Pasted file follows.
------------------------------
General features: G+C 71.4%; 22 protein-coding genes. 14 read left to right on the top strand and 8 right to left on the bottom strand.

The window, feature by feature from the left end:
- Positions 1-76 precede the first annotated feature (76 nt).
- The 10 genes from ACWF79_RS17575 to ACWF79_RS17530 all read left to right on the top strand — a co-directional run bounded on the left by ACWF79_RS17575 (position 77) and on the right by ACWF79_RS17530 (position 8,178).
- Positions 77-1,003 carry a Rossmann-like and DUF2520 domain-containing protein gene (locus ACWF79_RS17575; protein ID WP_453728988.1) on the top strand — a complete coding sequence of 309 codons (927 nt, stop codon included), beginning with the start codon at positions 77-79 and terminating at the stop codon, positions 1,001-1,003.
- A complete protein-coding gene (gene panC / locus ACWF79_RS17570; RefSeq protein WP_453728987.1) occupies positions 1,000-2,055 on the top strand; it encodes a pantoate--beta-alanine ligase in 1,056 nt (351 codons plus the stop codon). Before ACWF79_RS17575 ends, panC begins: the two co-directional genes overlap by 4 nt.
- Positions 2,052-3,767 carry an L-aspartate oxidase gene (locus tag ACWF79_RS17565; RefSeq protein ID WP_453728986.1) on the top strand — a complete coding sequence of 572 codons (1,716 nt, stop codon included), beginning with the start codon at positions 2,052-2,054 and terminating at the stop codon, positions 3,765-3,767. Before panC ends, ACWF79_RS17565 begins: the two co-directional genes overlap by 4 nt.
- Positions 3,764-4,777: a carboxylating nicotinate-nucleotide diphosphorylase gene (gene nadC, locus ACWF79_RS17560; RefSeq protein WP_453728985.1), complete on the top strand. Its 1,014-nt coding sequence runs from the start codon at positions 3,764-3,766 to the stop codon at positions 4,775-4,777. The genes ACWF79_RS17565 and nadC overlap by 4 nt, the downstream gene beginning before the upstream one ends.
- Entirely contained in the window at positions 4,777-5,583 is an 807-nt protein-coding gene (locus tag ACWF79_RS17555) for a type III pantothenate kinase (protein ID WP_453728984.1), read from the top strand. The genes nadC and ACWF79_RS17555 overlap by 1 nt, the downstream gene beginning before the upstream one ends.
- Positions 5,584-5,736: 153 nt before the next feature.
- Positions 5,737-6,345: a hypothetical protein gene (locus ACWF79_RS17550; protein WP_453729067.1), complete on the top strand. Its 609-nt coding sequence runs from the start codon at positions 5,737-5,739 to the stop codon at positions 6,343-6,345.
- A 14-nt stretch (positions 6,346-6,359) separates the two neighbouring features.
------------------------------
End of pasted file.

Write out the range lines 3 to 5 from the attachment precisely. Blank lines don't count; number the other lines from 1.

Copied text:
- Positions 1-76 precede the first annotated feature (76 nt).
- The 10 genes from ACWF79_RS17575 to ACWF79_RS17530 all read left to right on the top strand — a co-directional run bounded on the left by ACWF79_RS17575 (position 77) and on the right by ACWF79_RS17530 (position 8,178).
- Positions 77-1,003 carry a Rossmann-like and DUF2520 domain-containing protein gene (locus ACWF79_RS17575; protein ID WP_453728988.1) on the top strand — a complete coding sequence of 309 codons (927 nt, stop codon included), beginning with the start codon at positions 77-79 and terminating at the stop codon, positions 1,001-1,003.